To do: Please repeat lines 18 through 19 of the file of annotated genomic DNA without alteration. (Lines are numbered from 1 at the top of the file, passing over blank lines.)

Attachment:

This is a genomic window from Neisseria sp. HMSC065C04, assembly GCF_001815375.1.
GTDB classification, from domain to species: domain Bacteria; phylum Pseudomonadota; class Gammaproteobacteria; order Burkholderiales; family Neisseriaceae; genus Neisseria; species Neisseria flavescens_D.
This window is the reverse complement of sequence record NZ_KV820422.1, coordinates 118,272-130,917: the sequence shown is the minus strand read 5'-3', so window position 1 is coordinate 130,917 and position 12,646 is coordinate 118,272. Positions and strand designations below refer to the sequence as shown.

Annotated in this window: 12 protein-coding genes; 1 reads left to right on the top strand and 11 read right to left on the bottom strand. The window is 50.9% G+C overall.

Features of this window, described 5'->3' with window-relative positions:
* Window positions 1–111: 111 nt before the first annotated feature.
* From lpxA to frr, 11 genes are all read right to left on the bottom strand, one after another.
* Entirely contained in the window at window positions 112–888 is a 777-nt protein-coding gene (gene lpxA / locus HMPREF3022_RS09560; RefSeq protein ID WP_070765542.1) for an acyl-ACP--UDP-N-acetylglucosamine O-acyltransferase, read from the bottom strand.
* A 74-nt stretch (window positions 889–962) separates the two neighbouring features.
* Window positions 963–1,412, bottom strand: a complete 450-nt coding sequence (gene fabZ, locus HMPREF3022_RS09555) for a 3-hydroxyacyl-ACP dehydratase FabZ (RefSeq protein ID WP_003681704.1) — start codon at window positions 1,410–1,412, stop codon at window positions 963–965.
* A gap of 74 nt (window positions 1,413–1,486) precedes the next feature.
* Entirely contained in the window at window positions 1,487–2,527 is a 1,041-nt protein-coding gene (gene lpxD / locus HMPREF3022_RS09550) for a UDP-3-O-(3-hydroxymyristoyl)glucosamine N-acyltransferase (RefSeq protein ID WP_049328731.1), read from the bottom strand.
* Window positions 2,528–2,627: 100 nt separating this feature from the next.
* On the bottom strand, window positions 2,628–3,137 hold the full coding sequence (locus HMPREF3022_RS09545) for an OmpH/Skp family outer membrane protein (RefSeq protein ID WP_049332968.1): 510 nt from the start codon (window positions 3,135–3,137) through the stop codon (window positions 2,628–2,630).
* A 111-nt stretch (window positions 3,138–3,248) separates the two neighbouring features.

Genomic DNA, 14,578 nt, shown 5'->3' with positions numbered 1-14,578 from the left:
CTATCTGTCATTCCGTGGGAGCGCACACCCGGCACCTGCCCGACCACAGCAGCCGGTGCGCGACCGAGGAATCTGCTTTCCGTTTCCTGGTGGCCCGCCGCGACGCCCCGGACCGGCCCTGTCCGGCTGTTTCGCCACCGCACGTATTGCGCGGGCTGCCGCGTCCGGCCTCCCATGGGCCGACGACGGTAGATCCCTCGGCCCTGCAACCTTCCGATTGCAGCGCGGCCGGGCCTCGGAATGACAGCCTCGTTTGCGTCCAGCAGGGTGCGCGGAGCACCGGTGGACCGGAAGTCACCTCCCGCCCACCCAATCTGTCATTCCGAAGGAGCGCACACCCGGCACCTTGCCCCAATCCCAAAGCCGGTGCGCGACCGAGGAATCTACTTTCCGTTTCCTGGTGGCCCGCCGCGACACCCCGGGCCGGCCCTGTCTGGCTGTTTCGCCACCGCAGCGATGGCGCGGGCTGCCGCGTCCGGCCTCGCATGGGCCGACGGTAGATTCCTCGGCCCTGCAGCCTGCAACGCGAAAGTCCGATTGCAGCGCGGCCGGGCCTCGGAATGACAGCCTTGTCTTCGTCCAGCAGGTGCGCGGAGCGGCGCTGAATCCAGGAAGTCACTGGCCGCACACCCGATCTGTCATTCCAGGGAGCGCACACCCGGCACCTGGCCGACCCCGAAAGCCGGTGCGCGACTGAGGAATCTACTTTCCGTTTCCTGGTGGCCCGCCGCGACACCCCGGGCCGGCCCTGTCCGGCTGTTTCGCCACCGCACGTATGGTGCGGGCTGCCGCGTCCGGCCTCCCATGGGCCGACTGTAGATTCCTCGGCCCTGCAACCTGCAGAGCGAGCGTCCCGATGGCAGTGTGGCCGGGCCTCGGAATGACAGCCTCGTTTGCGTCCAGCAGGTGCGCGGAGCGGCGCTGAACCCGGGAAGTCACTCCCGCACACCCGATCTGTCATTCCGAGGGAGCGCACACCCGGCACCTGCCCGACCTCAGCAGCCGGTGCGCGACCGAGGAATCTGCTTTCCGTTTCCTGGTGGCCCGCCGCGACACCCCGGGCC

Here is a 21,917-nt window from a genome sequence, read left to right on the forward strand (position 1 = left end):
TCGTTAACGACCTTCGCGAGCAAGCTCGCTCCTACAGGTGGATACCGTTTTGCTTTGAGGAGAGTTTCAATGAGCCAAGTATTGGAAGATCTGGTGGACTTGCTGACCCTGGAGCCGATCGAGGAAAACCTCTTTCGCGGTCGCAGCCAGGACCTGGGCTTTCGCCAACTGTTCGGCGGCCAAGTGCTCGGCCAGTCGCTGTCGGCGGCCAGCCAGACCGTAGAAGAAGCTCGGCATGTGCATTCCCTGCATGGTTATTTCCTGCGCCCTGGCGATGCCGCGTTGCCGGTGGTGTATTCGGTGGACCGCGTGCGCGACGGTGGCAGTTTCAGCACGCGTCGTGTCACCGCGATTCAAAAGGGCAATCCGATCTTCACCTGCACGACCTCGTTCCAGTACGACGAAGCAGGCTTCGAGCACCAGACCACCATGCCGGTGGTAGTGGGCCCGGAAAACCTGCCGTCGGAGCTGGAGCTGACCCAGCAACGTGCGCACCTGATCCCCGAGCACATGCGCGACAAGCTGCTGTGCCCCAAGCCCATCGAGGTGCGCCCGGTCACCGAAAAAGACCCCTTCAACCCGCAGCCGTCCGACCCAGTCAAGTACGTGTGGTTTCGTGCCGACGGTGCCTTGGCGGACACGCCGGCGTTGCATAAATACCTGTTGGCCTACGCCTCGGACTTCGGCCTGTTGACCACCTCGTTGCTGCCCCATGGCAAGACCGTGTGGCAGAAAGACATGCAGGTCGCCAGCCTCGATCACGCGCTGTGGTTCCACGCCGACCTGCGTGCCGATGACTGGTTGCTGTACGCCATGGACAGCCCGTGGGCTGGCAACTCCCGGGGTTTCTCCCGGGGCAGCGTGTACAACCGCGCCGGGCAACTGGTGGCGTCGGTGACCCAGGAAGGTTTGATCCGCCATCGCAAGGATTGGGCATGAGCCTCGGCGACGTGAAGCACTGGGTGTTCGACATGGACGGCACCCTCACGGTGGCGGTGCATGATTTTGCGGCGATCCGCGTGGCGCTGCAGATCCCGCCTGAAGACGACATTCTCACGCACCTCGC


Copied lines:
Here is a 21,917-nt window from a genome sequence, read left to right on the forward strand (position 1 = left end):
TCGTTAACGACCTTCGCGAGCAAGCTCGCTCCTACAGGTGGATACCGTTTTGCTTTGAGGAGAGTTTCAATGAGCCAAGTATTGGAAGATCTGGTGGACTTGCTGACCCTGGAGCCGATCGAGGAAAACCTCTTTCGCGGTCGCAGCCAGGACCTGGGCTTTCGCCAACTGTTCGGCGGCCAAGTGCTCGGCCAGTCGCTGTCGGCGGCCAGCCAGACCGTAGAAGAAGCTCGGCATGTGCATTCCCTGCATGGTTATTTCCTGCGCCCTGGCGATGCCGCGTTGCCGGTGGTGTATTCGGTGGACCGCGTGCGCGACGGTGGCAGTTTCAGCACGCGTCGTGTCACCGCGATTCAAAAGGGCAATCCGATCTTCACCTGCACGACCTCGTTCCAGTACGACGAAGCAGGCTTCGAGCACCAGACCACCATGCCGGTGGTAGTGGGCCCGGAAAACCTGCCGTCGGAGCTGGAGCTGACCCAGCAACGTGCGCACCTGATCCCCGAGCACATGCGCGACAAGCTGCTGTGCCCCAAGCCCATCGAGGTGCGCCCGGTCACCGAAAAAGACCCCTTCAACCCGCAGCCGTCCGACCCAGTCAAGTACGTGTGGTTTCGTGCCGACGGTGCCTTGGCGGACACGCCGGCGTTGCATAAATACCTGTTGGCCTACGCCTCGGACTTCGGCCTGTTGACCACCTCGTTGCTGCCCCATGGCAAGACCGTGTGGCAGAAAGACATGCAGGTCGCCAGCCTCGATCACGCGCTGTGGTTCCACGCCGACCTGCGTGCCGATGACTGGTTGCTGTACGCCATGGACAGCCCGTGGGCTGGCAACTCCCGGGGTTTCTCCCGGGGCAGCGTGTACAACCGCGCCGGGCAACTGGTGGCGTCGGTGACCCAGGAAGGTTTGATCCGCCATCGCAAGGATTGGGCATGAGCCTCGGCGACGTGAAGCACTGGGTGTTCGACATGGACGGCACCCTCACGGTGGCGGTGCATGATTTTGCGGCGATCCGCGTGGCGCTGCAGATCCCGCCTGAAGACGACATTCTCACGCACCTCGC